Software. The OEM version is usually just the disc in a plastic or white paper envelope. Usually no instructions and no manual. Quite definitely - no box or extras. In many cases tho' now the manual is contained on the actual disc - you just have to print it out. Nero used to come with the manual on the disc. Dunno if it still does. Roxio used to give you the manual in a detailed book form on their retail versions.
Had a long meeting with some people from FAST yesterday, also present someone who was introduced as a software licencing expert. There was quite a long discussion about OEM Software, and some unexpected opinions given by those who know.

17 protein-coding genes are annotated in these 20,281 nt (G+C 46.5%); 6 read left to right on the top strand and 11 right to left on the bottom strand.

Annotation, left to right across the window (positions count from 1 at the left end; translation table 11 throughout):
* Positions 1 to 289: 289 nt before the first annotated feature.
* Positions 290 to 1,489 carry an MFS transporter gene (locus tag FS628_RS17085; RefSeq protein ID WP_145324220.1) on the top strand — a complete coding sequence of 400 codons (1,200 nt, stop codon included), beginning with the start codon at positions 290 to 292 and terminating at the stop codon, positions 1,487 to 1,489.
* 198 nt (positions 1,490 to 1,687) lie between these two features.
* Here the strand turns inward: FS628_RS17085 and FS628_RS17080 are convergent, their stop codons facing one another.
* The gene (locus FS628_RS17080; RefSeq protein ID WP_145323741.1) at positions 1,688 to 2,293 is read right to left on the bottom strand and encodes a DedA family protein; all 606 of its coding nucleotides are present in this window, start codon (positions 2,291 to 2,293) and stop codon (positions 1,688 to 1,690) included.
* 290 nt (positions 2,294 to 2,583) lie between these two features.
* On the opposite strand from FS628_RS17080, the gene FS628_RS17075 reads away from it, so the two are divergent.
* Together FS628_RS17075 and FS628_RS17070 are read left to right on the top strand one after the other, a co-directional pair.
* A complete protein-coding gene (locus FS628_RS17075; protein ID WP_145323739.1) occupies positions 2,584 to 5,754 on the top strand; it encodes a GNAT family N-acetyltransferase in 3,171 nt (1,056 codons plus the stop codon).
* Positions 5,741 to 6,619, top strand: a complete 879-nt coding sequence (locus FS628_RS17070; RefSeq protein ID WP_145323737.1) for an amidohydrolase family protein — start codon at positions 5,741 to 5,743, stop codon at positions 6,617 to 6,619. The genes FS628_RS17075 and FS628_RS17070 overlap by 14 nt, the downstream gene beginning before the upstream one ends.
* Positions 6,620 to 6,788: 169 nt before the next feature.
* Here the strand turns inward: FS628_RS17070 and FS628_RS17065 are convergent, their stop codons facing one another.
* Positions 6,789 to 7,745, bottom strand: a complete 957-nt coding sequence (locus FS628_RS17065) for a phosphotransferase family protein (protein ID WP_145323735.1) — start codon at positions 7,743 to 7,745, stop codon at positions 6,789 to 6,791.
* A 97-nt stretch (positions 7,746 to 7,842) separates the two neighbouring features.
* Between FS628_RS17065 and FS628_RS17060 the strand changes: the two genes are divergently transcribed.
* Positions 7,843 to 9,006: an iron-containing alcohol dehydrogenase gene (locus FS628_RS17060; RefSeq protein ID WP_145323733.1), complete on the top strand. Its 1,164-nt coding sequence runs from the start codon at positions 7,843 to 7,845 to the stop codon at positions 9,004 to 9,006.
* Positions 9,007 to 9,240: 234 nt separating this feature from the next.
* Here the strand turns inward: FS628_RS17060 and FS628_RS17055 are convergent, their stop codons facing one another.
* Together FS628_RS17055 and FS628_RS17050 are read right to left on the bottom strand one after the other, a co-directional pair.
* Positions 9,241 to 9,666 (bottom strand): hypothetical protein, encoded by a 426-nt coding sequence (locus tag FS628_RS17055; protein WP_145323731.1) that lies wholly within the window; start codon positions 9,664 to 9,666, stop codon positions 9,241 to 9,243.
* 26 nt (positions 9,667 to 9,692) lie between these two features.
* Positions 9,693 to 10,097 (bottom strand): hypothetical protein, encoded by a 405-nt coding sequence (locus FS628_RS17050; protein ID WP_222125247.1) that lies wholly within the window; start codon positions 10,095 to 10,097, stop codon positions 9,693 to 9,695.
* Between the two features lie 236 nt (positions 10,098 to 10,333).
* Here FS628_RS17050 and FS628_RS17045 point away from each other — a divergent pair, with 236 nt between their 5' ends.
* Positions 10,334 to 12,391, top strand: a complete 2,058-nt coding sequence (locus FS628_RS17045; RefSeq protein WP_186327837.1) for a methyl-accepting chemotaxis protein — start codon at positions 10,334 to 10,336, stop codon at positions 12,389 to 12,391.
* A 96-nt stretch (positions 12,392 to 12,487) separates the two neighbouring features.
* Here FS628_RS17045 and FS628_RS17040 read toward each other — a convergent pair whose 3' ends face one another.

The outcome was (please remember these are the opinions of FAST and are not mine, so please don't rant at me.)
You can only legally buy OEM software if you also buy, at the same time, hardware to which the OEM product is tied. Until recently this would mean a complete computer, but now a motherboard or hardrive is acceptable. However should that m/b or drive ever fail you must dispose of the OEM product that you bought, as you no longer have the hardware to which it is tied. Same applies to graphics and sound cards
You can only sell Microsoft OEM products and associate hardware if you are an accredited Microsoft system builder.
An example is the overclockers uk site which sells a lot of OEM stuff. The opinion of FAST and their expert. Definitely illegal.
As I've said I'm only repeating the opinions of others, but they are the ones who should lnow.
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